The value of research and data is realized when learning unlocks action. Our partnership with the National Science Foundation (NSF) was formed on this principle of applied science. This unprecedented public/private Partnership to Advance Conservation Science and Practice combines NSF’s rigorous academic standards with our foundation’s experience supporting research-based, data-driven action. Six projects were funded through a combined $8 million grant, focusing on the protection and conservation of threatened or endangered species and habitats. Projects exhibited the rigorous innovation we anticipated, such as outfitting blunt-nosed lizards with radio transmitters and identifying the “Achilles heel” of White Noise Syndrome in bats. Kenneth Hayes from Bishop Museum said he was “excited about the ability to directly address the research knowledge gap for applied conservation action,” referring to his study of endangered Hawaiian land snails.  

It's not just science and data that are illuminating a path forward. It’s the communities of partners, academics, policymakers, and engaged youth that share our resolve of turning learning into solutions. The women of Home Range Wildlife Research continually engage their community of local stakeholders as they research how the endangered Canada lynx utilize burned habitat throughout the Methow Valley in Washington. One day Home Range is hosting residents to build monitoring traps and the next day they’re meeting with the U.S. Forest Service to share information that could lead to better fire control solutions. As grantee Carmen Vanbianchi said, “Crossing our fingers every year and hoping these megafires don’t burn lynx habitat is not a great management strategy.” Megafires impact wildlife, plant life, and humans alike, and the environment is inextricably linked to the well-being of society.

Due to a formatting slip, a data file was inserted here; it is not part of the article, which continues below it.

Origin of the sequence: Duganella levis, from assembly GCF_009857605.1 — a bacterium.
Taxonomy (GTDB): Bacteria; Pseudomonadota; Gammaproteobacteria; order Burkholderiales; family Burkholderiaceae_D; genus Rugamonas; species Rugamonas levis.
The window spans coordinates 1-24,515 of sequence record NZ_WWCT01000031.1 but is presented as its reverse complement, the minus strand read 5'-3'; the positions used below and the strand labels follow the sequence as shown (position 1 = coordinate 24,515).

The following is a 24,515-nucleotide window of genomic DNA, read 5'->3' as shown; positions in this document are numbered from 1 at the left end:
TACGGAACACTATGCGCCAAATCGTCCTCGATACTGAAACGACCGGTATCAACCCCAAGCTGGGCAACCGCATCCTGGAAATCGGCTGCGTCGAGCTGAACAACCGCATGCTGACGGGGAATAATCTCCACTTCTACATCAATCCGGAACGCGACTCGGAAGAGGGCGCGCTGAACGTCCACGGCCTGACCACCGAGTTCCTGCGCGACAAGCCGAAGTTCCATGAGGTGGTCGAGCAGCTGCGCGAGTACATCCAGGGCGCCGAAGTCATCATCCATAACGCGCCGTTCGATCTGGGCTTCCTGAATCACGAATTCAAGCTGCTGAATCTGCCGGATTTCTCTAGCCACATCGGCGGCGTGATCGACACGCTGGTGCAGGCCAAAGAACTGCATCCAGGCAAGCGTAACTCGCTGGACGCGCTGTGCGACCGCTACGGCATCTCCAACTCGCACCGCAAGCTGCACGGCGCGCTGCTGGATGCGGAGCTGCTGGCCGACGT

High in the sub boreal forest of Washington’s North Cascade Mountains lives a rare wild cat; the Canada lynx. Today, fewer than 50 lynx are estimated to remain in the North Cascades where they face a growing threat: climate change-driven megafires. 
This project aims to understand how lynx use burned areas, and collect the information needed to recommend management actions that will create more resilient forests and conserve lynx populations threatened by megafires into the future. Photo courtesy of Home Range Wildlife Research. 

The Society for the Protection of Underground Networks (SPUN) issued a global call for science partners to document mycorrhizal fungi in the world’s underexplored regions—and the world responded. With 20 “underground explorers,” the data being collected will be translated into high-resolution maps projecting threats to underground ecosystems so the most vulnerable fungi can be identified and conserved. As Jessica Duchicela from Ecuador told us, “Mycorrhizal fungi networks are magical hidden secrets” that are under-explored and must be protected. These networks have played a critical role in supporting life on Earth for more than 450 million years and have been identified as an untapped resource in our fight against climate change.

Not unlike that vast underground web explored by SPUN, the foundation is working across our network of interconnected individuals and organizations, all pushing toward a common goal—action with impact. We’re only halfway through the year, but we will keep learning, applying insights, sharing discoveries, and fostering collaboration for a better world. I am excited to keep this feedback loop advancing, building upon each positive step to help address the significant challenges we face today. 

Lara Littlefield
Executive Director, Programs & Partnerships
On behalf of the Paul G. Allen Family Foundation

For more information about the Paul G. Allen Family Foundation’s current portfolio, please visit pgafamilyfoundation.org.